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Spector NS-2 (A?) Questions

Discussion in 'Luthier's Corner' started by stettoman, Sep 8, 2003.

  1. In 1989 I received as a gift a new Spector (yes, Kramer era)Cherry red NS-2 neck-thru w/black hardware. My benefactor never gave me any documentation on the guitar, and being as I was on the road and living a less "regimented" lifestyle, I never thought to inquire...The bass has no serial # anywhere on it. I don't suppose there is a way to find one without the docs, right?

    Also, after 14 years of blissful ownership I've found that the neck is slowly twisting from about halfway up to the nut. After closer scrutiny I found that the grain on the neck is slightly diagonal against it. The grain of the rosewood fretboard is also not straight up the neck. I'm assuming the worst, but I have to ask here; Is there a remedy short of sawing the neck off and installing a bolt-on?

    The bass still plays well, for now at least, but this twist wasn't there a few years ago.

    The first Spector (NS-2) I ever played had the serial # 00017 and I've never played such a marvelous instrument. A friend who manages a large music store in Colorado tells me that if I can find the serial # on this one I may have warranty coverage, even after all this time. I doubt it, but would like to find out for sure...

    Thanks for any help.
  2. willsellout

    willsellout Supporting Member

    Aug 13, 2002
    Key West, FL
    If you can't find the serial number it's probably then ns-2a as they were stamped on the electronics cover. very easy to switch them out and pawn it off as the NS-2. Does it have the block inlays or the dots? BA bridge? what kind of electronics?

  3. FBB Custom

    FBB Custom TalkBass Pro Commercial User

    Jan 26, 2002
    Owner: FBB Bass Works
    Spector is probably best qualified to handle their own instrument, but there are remedies short of a new neck. It may be possible to straighten the neck with heat. This, thought, is still not a simple repair.
  4. ...I had the cover off yesterday. Other than the shielding tape I saw no number, unless it's under the tape.

    Yep, dot inlays, a Spector BA style bridge (not sure if BA made it or not, "Spector" is stamped on it), "Spector" pickups (EMG?), though I replaced the Jazz position with a Bartolini several years ago. The electronics befuddle me, the circuitboard takes up the entire floor of the cavity and there are two 9v battery terminals wired in parallel (a redundancy setup?).

    I'd hate to even try heat on this neck and risk further damage. I just don't know enough about the process. There is a luthier in town, though I don't know how good he is. I posted here out of hope that you guys have run across this problem before. The cross grain concerns me that the twisting process may not have run it's full course yet.

    I'll check under the shielding tape and let you know. Thanks for the replies.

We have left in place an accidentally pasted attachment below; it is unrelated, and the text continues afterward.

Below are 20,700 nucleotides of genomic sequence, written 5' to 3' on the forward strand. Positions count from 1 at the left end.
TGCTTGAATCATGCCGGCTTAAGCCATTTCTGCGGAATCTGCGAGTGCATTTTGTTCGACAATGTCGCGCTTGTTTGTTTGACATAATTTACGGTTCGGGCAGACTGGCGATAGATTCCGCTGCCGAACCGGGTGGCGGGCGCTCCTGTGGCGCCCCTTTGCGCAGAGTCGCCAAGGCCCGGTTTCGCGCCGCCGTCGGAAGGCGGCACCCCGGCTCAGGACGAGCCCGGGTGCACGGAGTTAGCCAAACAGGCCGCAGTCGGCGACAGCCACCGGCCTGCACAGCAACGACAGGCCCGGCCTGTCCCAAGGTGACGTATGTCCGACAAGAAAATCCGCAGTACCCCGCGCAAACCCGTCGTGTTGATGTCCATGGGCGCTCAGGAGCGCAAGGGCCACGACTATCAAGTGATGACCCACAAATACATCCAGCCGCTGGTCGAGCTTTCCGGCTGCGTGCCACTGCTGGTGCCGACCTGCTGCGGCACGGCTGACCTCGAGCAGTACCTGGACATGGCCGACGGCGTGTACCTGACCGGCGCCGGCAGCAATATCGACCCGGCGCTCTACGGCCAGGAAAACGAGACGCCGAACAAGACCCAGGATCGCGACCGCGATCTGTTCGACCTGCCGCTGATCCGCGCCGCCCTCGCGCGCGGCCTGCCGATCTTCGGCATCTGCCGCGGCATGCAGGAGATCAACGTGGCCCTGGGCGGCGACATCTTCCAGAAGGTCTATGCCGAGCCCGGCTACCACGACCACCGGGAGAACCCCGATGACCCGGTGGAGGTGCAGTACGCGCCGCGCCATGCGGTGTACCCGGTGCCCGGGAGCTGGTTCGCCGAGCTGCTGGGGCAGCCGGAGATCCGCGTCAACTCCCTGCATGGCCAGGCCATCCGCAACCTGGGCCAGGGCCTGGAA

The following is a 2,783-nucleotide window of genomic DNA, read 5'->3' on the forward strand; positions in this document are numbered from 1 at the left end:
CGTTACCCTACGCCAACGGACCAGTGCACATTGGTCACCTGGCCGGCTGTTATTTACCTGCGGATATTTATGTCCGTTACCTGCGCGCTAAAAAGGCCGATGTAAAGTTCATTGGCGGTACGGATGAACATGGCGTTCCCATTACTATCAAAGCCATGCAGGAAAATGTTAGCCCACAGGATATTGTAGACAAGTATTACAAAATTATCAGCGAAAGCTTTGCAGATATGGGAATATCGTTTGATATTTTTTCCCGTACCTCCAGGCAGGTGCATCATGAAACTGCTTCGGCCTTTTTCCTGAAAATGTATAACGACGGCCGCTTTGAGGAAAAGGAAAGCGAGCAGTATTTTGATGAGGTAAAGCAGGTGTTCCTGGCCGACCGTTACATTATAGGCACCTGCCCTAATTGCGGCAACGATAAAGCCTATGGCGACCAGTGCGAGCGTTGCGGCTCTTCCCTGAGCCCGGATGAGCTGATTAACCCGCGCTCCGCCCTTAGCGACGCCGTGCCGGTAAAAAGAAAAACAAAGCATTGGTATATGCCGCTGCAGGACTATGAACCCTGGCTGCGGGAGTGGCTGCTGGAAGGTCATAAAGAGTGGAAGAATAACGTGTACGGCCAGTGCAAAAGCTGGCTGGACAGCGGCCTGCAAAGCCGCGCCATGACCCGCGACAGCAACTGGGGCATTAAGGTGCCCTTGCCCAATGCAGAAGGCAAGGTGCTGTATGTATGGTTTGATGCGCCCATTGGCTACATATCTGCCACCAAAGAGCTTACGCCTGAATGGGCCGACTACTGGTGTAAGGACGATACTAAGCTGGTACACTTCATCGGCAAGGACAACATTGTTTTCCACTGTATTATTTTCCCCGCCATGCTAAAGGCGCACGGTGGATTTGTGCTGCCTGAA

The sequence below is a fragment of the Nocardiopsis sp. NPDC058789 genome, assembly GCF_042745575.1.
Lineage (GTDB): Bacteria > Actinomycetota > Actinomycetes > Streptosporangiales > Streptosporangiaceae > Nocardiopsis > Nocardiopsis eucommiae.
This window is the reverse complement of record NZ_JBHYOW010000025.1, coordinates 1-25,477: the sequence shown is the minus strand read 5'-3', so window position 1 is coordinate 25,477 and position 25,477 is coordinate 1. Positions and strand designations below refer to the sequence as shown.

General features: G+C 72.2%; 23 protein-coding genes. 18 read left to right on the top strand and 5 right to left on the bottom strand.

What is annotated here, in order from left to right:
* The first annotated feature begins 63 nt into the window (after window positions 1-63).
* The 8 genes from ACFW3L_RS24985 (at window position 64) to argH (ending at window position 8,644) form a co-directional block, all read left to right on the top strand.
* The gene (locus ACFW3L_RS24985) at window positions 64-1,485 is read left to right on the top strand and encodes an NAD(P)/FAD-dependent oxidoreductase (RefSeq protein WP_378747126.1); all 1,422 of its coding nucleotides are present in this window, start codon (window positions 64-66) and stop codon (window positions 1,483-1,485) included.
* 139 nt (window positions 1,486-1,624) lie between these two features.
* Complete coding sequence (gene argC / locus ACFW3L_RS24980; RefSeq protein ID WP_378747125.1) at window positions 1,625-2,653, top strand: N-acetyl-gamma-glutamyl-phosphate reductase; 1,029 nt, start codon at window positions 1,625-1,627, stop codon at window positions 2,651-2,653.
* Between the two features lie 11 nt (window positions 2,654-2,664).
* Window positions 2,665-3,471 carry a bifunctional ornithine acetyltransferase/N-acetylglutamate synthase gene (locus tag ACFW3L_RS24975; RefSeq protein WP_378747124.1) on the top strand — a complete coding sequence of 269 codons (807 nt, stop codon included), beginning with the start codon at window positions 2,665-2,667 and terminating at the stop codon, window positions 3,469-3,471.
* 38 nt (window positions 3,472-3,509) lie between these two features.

<edit> I'm going to inquire to Spector as well. Maybe Stuart will take pity on my poor soul and come up with magic...:bassist:
  5. willsellout

    willsellout Supporting Member

    Aug 13, 2002
    Key West, FL
    Well, it is definitely a NS-2A. All the NS-2's had the block inlays and a lot of them had the hazlab 18 volt preamp. The serial number would be stamped on the backside of the electronis cover..it would be totally visible if you just looked at the back of your bass. The control cover might have been changed out...I also doubt that a USA Spector would have the neck warp like that..I am no luthier but I would think they would make sure that kind of stuff wouldn't happen. But the NS-2A being korean, anything could happen..I have to say though that the 2A is a great bass..plays wonderful. This is a good reason to not get a Neck through:) I prefer bolt ons myself just cause its replaceable and I like the sound too. Good luck with your bass though, I hope they can fix it. Spector is great, they should be able to help you out.

  6. PhatBasstard

    PhatBasstard Spector Dissector Supporting Member

    Feb 3, 2002
    Las Vegas, NV.
    Not completely correct. Many NS2's had dot inlays, instead of the "Crown/Hourglass inlays. Some had actual BadAss bridges also, but they were obvious as they had the BadAss logo.

    The NS2A had a sticker (believe it or not) inside the control cavity or on the inside of the control cover (that's why yours, like many others, is missing) for the serial #. A true NS2 should have it on the back of the headstock.

    Another sign that it's an NS2A is the pickup covers will say "Spector" or "EMG select", which are the same pickups with different covers, similar to the current "EMG-Hz".

    Not all NS2As were Korean. Some were made in Japan.

    Good Luck

    Hey stettoman,
    I bought my first Spector from Gary Emerson music in Grand Forks in 1987 (I grew up in Bismarck and lived in Grand Forks on 2 occasions). Marguarite's in Moorhead didn't have any.:bawl: ;)
  7. Marguerite's still doesn't!

    The music store scene here has really gone limp since I first moved away in '80, not that it was ever really hopping. The venues for the local bands have all but dried up and blown away, so the market in general has dwindled. This area used to host some really great bands too...:bawl:

    Thanks for the help, guys. I hope my inquiry to Spector generates as enlightening a resonse...